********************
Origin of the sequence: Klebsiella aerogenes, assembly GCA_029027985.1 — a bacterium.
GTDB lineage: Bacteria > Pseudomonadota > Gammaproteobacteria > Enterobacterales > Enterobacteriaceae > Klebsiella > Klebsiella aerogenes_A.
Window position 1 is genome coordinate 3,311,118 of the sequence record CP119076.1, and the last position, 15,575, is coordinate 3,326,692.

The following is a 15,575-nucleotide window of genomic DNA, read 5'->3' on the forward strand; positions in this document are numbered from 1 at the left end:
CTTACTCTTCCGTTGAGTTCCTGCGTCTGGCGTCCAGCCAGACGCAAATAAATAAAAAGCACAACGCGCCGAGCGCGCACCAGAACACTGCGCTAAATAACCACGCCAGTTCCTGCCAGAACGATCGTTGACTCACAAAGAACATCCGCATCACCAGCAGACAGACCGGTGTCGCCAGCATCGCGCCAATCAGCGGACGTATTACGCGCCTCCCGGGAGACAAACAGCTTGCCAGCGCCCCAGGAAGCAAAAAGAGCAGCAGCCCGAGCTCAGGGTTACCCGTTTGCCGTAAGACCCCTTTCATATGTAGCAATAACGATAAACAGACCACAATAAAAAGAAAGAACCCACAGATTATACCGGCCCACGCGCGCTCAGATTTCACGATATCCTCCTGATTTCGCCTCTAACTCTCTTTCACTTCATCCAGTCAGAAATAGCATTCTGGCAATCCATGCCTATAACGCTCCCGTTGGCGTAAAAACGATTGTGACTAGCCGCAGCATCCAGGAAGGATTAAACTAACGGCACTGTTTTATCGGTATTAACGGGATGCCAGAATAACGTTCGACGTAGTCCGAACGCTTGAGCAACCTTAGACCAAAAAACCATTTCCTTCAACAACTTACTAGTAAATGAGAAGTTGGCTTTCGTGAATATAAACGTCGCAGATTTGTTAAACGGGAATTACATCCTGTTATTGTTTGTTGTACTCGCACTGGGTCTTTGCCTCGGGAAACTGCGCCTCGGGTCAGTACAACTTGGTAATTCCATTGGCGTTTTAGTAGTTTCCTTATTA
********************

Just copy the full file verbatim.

Origin of the sequence: Klebsiella aerogenes, assembly GCA_029027985.1 — a bacterium.
GTDB lineage: Bacteria > Pseudomonadota > Gammaproteobacteria > Enterobacterales > Enterobacteriaceae > Klebsiella > Klebsiella aerogenes_A.
Window position 1 is genome coordinate 3,311,118 of the sequence record CP119076.1, and the last position, 15,575, is coordinate 3,326,692.

The following is a 15,575-nucleotide window of genomic DNA, read 5'->3' on the forward strand; positions in this document are numbered from 1 at the left end:
CTTACTCTTCCGTTGAGTTCCTGCGTCTGGCGTCCAGCCAGACGCAAATAAATAAAAAGCACAACGCGCCGAGCGCGCACCAGAACACTGCGCTAAATAACCACGCCAGTTCCTGCCAGAACGATCGTTGACTCACAAAGAACATCCGCATCACCAGCAGACAGACCGGTGTCGCCAGCATCGCGCCAATCAGCGGACGTATTACGCGCCTCCCGGGAGACAAACAGCTTGCCAGCGCCCCAGGAAGCAAAAAGAGCAGCAGCCCGAGCTCAGGGTTACCCGTTTGCCGTAAGACCCCTTTCATATGTAGCAATAACGATAAACAGACCACAATAAAAAGAAAGAACCCACAGATTATACCGGCCCACGCGCGCTCAGATTTCACGATATCCTCCTGATTTCGCCTCTAACTCTCTTTCACTTCATCCAGTCAGAAATAGCATTCTGGCAATCCATGCCTATAACGCTCCCGTTGGCGTAAAAACGATTGTGACTAGCCGCAGCATCCAGGAAGGATTAAACTAACGGCACTGTTTTATCGGTATTAACGGGATGCCAGAATAACGTTCGACGTAGTCCGAACGCTTGAGCAACCTTAGACCAAAAAACCATTTCCTTCAACAACTTACTAGTAAATGAGAAGTTGGCTTTCGTGAATATAAACGTCGCAGATTTGTTAAACGGGAATTACATCCTGTTATTGTTTGTTGTACTCGCACTGGGTCTTTGCCTCGGGAAACTGCGCCTCGGGTCAGTACAACTTGGTAATTCCATTGGCGTTTTAGTAGTTTCCTTATTA